Earlier this month news broke that “After Midnight” would close on June 29 after having played 19 preview performances and 272 regular performances.
Despite having previously announced that Grammy winners Gladys Knight and Natalie Cole would join the production following its current star Patti LaBelle later this summer, the show’s producer Scott Sanders confirmed on June 14 that show would close. In an interview with The New York Times, Sanders explained that he wanted the show to go dark for the week between LaBelle’s departure on June 29 and Knight starting on July 8.
His negotiations with the dozen theatrical unions did not pan out and because they could temporarily shut down to save money and avoid poor ticket sales, he had to ultimately close the show early.
But now LaBelle, who is wowing fans in alongside Hill, is praying that a miracle can save the show.
The 70-year-old vocal powerhouse told ABC News Radio that she has “angels working, people that I hope will come to the play and put some money up to keep it alive.”
She continued: “This play is so wonderful, so my heart is broken for the cast. Totally. And that Gladys Knight won’t get a chance or Natalie Cole won’t get a chance to experience this wonderful play.”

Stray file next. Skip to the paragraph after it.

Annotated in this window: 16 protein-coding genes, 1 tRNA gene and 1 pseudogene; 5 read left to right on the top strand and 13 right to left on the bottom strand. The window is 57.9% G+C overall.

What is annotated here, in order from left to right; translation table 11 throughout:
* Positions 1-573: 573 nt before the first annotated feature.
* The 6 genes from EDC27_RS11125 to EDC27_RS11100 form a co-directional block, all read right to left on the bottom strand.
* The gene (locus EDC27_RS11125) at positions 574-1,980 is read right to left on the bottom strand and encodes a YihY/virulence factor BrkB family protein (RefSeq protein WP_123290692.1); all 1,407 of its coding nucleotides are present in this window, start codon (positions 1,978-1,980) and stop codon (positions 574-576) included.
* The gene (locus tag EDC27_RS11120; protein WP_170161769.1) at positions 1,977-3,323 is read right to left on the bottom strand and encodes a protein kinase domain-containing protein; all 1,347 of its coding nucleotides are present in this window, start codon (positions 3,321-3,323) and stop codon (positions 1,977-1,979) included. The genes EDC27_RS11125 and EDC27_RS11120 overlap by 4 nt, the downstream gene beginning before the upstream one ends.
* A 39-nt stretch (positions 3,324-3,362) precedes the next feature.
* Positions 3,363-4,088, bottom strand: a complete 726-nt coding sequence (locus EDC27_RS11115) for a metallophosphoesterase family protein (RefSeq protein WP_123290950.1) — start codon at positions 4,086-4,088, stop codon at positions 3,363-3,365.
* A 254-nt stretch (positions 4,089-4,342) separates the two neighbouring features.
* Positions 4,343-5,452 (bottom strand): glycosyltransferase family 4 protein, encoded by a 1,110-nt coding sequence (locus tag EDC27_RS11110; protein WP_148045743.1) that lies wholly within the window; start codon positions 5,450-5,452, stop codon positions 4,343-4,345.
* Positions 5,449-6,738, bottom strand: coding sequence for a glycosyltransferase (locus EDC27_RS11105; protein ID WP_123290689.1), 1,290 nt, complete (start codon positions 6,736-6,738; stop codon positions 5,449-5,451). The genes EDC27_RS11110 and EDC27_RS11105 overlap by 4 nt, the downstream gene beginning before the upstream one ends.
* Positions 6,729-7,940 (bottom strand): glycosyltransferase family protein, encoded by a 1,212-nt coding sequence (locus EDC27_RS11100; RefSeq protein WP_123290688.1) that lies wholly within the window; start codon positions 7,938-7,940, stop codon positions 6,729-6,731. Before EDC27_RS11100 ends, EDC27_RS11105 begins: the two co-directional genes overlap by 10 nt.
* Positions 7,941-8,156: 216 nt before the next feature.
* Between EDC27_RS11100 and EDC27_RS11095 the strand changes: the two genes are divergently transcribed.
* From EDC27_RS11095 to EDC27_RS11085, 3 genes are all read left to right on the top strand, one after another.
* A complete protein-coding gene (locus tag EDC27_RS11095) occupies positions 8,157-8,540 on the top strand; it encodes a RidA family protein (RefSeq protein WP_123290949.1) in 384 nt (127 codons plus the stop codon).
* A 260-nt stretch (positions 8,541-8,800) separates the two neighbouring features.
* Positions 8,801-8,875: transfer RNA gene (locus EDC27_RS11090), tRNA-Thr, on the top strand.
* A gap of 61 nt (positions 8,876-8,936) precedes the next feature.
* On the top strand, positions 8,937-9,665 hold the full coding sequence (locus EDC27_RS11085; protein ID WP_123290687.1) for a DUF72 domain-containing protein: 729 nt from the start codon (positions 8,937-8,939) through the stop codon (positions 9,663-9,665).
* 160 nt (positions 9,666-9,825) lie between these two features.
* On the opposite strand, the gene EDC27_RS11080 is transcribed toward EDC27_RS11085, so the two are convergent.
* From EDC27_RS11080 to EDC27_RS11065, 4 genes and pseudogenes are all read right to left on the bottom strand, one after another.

LaBelle, who appeared along with Knight and Barrino on the 2014 Tony Awards in an opening number from “After Midnight,” said she “praying that somebody, a big angel, will come and say, ‘Here’s enough money to keep it going.'”
“After Midnight” celebrates Duke Ellington’s years at the Cotton Club nightclub in the 1930′s in Harlem. The musical, also produced by Wynton Marsalis, is an important time in music to remember reminded LaBelle. So much so, the singer is willing to collect money with buckets after the show and auction off a kiss for $5,000 to keep the show going herself.
The production was capitalized at about $7 million and will close at a financial loss, but investors may recoup if a national tour of the show, which is in discussions, proves to be a success.
As of right now, no new investors have come onboard and production representatives for the show declined to comment on the possibility of it running through the summer.